It wasn’t a lab. On rows of long benches were hundreds of small devices in the process of being assembled. We couldn’t tell what they were. Each workstation had a stool, soldering iron, magnifier lamp, and several bins filled with parts, some of which seemed to be tiny transparent wings, the kind sported by flying pixies or wood sprites. It didn’t make sense.

“Those don’t look like weapons,” I whispered, “more like toys. Are we sure this isn’t one of Santa’s local workshops?” 

“Guarded by men with rifles?”

“He’s not taking chances. Christmas is only five months away.”

We took a few pictures for our client. Now for the next piece of information: How big of an operation was it? We got a rough estimate from the size of the manufacturing facility — anywhere from twenty to forty workers — but felt we should narrow that down.

“Where do they all sleep?” you asked. The trailers were too small to hold that many people. “Or do they commute?”

“We’ll have to wait till they show up.”

It was almost dawn, so we crept back to the woods and found a place where we could watch the front door.

Around six o’clock a school bus painted steel gray rumbled down the road and pulled up in front of the building. Things started early here. We counted twenty-eight workers stepping off the bus, all clad in identical white jumpsuits and carrying lunchpails. They waited while the supervisor came out of the nearby trailer and unlocked the door, then they filed in and he locked the door behind them. He stood there to exchange a few words with one of the guards. The bus drove back up the road.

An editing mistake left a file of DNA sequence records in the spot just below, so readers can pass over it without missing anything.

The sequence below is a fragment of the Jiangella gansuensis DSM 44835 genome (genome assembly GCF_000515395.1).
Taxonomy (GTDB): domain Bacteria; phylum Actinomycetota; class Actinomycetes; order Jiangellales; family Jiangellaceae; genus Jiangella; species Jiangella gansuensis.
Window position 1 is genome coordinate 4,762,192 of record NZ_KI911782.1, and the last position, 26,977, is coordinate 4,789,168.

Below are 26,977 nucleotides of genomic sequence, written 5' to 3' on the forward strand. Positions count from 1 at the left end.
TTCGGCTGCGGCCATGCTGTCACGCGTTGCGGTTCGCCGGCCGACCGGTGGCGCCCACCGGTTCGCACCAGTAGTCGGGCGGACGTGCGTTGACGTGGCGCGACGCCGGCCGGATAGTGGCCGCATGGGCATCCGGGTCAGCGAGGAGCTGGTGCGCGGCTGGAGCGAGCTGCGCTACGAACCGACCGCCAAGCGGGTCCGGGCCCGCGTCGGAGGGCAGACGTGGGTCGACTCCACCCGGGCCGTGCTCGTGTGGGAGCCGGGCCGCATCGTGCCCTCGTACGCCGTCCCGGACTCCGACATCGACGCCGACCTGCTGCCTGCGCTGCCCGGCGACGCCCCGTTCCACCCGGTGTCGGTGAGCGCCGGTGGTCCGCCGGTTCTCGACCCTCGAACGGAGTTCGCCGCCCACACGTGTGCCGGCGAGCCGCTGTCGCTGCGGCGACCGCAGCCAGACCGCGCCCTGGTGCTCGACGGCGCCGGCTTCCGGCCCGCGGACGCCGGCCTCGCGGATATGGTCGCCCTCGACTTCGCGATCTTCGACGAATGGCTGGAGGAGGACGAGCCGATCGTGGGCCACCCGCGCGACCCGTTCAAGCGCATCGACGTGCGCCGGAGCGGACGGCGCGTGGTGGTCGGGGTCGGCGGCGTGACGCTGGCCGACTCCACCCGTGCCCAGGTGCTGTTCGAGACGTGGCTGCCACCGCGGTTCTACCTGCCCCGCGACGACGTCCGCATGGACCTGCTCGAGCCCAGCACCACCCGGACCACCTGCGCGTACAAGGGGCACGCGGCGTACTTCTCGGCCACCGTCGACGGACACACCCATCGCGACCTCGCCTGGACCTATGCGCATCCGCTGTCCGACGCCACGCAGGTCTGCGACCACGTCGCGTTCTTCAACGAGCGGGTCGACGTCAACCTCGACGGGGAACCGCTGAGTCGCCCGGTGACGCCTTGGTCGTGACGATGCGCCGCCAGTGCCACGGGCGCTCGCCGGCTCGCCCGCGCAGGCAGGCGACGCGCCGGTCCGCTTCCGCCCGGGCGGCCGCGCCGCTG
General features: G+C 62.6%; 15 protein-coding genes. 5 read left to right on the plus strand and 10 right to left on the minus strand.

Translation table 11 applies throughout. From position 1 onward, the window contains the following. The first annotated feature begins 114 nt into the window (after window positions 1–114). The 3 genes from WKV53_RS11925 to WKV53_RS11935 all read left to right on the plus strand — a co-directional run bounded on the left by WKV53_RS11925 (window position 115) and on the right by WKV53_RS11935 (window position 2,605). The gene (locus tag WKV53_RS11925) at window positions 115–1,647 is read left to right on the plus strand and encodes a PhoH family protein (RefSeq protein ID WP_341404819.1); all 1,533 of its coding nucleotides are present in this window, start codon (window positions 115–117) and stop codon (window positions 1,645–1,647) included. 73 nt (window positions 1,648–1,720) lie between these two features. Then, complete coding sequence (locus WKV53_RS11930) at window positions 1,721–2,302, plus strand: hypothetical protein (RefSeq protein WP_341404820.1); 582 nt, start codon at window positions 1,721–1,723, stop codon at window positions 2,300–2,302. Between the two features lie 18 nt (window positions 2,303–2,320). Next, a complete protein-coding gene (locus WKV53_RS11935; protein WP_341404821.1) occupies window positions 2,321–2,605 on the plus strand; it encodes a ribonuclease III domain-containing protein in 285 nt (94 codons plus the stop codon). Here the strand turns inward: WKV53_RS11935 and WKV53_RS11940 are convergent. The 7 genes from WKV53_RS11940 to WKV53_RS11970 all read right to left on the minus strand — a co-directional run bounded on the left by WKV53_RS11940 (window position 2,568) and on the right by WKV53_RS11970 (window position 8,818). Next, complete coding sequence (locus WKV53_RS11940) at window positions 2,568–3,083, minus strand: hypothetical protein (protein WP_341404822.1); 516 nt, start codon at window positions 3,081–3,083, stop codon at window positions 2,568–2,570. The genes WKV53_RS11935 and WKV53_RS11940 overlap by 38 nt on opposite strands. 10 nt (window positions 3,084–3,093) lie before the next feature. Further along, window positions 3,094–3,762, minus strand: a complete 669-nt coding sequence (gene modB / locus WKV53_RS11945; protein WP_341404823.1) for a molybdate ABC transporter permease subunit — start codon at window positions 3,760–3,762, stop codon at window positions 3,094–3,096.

I wrote down everything we observed. “That’s all we can get. Let’s go.”

Just as we started to leave, a chorus of squawking erupted in the trees around us. We froze.

“Those damned birds!” you said. 

“What are they doing?”

About a dozen of the swifts that had followed us in the night were calling and flapping their wings, making as much racket as they could. I thought it might be a morning ritual, since the sun had now risen. But they had waited until the exact moment we were leaving, as if they wanted to call attention to us.

It worked. The supervisor and the guard looked in our direction and started to walk over. Two more guards headed toward us, unslinging their rifles. There was no choice but to make a run for it — we were going to be spotted anyway. We moved.

“Hey!” one of the guards shouted. “Someone’s there.”

“Go! Get them!”

Two shots rang out. Tree bark splintered to our right. We ducked and weaved through the trees, back the way we had come. We didn’t hear immediate pursuit and assumed the guards were gathering, waking up the others, making a plan. We slowed a bit, quietly pushing aside branches and undergrowth instead of plowing through them, but still keeping a brisk pace.

“Were those birds part of their security?” I asked. “Maybe that’s why they didn’t need dogs.”

“I don’t think so. Why would they let us get so close? And how do you train wild birds to do that?”

“Maybe they aren’t so wild.”

We heard the growling of a truck engine a few hundred yards off. Probably some of the guards expecting to catch us on the road, but we were headed deep into the woods in the opposite direction. If they wanted to chase us, they’d have to do it on foot, unless they had a helicopter handy. We hadn’t seen one.